Finally, we arrived at our stop. As the doors opened, there, standing serenely composed in front of us, was our maverick. Standing beside her, with a caring hand on her shoulder, was the couple from the plane. They had already boarded the earlier tram, saw her excitedly jump on and remembering our prior conversation with them, took her under their wing. They got her to the correct stop and waited with her until we arrived. With profound relief we thanked them profusely, but in a flash they were gone. No time for introductions or pleasantries, they had to board that departing tram quickly or risk missing their own flight at a different terminal. We have no idea to this day who they were. We went on to have a wonderful trip.
There is a moral to this story. That is, there are times in our lives when, in spite of our best efforts to screw things up, serendipity intervenes. Way to go, serendipity.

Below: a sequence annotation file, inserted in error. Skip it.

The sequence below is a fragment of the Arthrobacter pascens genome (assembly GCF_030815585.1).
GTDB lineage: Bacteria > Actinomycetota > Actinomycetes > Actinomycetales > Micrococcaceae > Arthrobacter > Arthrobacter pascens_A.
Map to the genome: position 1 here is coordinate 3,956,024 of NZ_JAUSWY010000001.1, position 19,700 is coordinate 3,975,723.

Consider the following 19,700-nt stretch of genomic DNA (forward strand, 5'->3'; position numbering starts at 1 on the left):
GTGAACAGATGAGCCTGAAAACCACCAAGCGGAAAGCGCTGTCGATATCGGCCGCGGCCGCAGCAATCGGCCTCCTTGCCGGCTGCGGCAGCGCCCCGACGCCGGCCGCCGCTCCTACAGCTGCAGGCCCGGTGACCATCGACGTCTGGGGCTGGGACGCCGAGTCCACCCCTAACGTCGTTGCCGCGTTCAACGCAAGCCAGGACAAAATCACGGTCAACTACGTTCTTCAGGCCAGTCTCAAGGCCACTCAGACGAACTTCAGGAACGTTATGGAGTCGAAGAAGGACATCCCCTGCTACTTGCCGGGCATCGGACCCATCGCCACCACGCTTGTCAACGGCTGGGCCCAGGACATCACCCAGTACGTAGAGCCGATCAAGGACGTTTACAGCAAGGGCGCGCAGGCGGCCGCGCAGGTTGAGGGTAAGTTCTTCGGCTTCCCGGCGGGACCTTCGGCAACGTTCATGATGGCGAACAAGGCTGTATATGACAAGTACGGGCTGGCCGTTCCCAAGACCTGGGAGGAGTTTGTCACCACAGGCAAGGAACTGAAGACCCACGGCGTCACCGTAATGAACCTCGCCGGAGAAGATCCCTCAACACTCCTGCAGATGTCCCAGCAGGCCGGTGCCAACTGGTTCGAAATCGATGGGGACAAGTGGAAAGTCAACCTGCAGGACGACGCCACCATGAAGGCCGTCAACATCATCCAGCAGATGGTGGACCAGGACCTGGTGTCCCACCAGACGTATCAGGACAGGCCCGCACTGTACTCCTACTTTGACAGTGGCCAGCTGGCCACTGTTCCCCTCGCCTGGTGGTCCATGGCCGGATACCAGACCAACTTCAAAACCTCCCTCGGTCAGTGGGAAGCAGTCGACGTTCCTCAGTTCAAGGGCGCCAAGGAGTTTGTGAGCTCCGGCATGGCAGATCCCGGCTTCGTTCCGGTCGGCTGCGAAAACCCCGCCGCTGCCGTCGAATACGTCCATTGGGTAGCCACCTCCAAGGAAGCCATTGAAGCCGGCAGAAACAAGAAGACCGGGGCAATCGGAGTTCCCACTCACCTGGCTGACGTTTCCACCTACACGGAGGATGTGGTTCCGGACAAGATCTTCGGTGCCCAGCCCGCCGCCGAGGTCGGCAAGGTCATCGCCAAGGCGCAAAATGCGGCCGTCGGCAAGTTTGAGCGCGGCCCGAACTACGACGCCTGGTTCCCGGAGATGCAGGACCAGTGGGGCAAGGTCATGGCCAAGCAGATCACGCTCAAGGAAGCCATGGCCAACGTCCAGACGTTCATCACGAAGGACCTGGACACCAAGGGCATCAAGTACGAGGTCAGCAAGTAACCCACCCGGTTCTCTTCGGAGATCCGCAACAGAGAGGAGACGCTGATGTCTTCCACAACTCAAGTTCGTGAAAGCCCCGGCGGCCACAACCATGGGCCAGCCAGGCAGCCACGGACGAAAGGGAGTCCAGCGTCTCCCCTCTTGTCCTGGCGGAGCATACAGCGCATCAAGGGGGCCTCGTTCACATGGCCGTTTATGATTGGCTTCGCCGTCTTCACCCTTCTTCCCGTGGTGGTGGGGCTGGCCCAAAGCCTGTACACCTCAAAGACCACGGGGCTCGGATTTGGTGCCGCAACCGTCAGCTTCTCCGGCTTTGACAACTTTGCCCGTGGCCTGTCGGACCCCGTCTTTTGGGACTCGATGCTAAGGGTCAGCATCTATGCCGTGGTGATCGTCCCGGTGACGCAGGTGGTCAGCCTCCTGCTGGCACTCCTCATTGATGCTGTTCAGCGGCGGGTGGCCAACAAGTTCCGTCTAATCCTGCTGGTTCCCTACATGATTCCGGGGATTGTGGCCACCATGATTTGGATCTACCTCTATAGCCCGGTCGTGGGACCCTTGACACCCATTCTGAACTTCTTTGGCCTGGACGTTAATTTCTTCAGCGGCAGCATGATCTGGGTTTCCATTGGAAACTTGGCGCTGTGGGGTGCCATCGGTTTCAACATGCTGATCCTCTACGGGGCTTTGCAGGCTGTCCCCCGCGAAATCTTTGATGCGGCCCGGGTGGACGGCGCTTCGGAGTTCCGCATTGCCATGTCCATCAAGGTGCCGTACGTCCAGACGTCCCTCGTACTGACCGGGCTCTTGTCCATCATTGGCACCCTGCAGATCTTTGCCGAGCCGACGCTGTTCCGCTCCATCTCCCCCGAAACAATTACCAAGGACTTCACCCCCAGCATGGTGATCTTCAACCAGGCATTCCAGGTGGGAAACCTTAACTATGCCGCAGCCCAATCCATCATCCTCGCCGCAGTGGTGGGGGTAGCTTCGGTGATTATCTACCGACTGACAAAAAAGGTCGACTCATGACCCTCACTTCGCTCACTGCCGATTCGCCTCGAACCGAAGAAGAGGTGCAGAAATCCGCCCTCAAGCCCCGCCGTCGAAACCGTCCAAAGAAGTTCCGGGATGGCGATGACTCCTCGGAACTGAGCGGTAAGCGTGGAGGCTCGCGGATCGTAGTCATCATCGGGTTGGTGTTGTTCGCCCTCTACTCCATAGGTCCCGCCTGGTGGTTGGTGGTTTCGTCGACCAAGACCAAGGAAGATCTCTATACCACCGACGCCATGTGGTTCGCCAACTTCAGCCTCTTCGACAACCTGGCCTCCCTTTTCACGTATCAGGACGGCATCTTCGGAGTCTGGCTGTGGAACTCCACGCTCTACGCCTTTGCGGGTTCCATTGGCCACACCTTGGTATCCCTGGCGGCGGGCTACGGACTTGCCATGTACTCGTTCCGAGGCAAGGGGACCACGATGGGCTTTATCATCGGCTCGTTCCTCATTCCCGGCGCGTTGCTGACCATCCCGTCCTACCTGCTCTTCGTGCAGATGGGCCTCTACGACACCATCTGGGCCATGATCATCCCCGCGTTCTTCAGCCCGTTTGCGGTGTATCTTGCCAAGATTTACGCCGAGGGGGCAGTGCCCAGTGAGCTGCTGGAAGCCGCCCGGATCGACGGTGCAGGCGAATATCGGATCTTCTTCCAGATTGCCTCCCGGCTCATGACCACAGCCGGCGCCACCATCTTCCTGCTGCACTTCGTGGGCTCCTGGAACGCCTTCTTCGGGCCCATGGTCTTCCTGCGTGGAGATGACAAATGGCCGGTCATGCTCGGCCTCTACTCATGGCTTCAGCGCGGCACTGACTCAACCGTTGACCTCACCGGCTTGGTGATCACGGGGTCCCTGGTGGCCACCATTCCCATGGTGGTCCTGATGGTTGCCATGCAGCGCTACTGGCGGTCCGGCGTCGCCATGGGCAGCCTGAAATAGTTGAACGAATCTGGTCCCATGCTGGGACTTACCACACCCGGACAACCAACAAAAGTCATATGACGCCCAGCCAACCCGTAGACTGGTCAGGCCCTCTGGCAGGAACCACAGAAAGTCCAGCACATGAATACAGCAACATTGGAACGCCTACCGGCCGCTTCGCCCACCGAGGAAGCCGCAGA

EXTRA CREDIT: Can you pick out the one who strayed?
That gave me shivers, Al! May we all find a little serendipity in our lives, EVERY DAY!
Glad you enjoyed it, Susie. I can never hear someone mention Portland, OR without thinking of this!
Dropped in from Susie’s…what a story! Glad you didn’t have to move to the Maldives and change your name. 😉
LOL. No, thank goodness. But I never volunteered for cross county trips with a bunch of kids again either! Thanks for stopping by, Daya.
I think it’s the girl in the middle with the light blue coat 🙂
See. I told you that you were a smart one, Jodi…er…uh….I mean, Barbara.
What a nice story and one that reinforces that there are still nice people in the world. I can only imagine your terror at the Dallas airport.
I think the strayer is the girl that is sort of bending down on the left hand side, she is wearing a light colored fleece.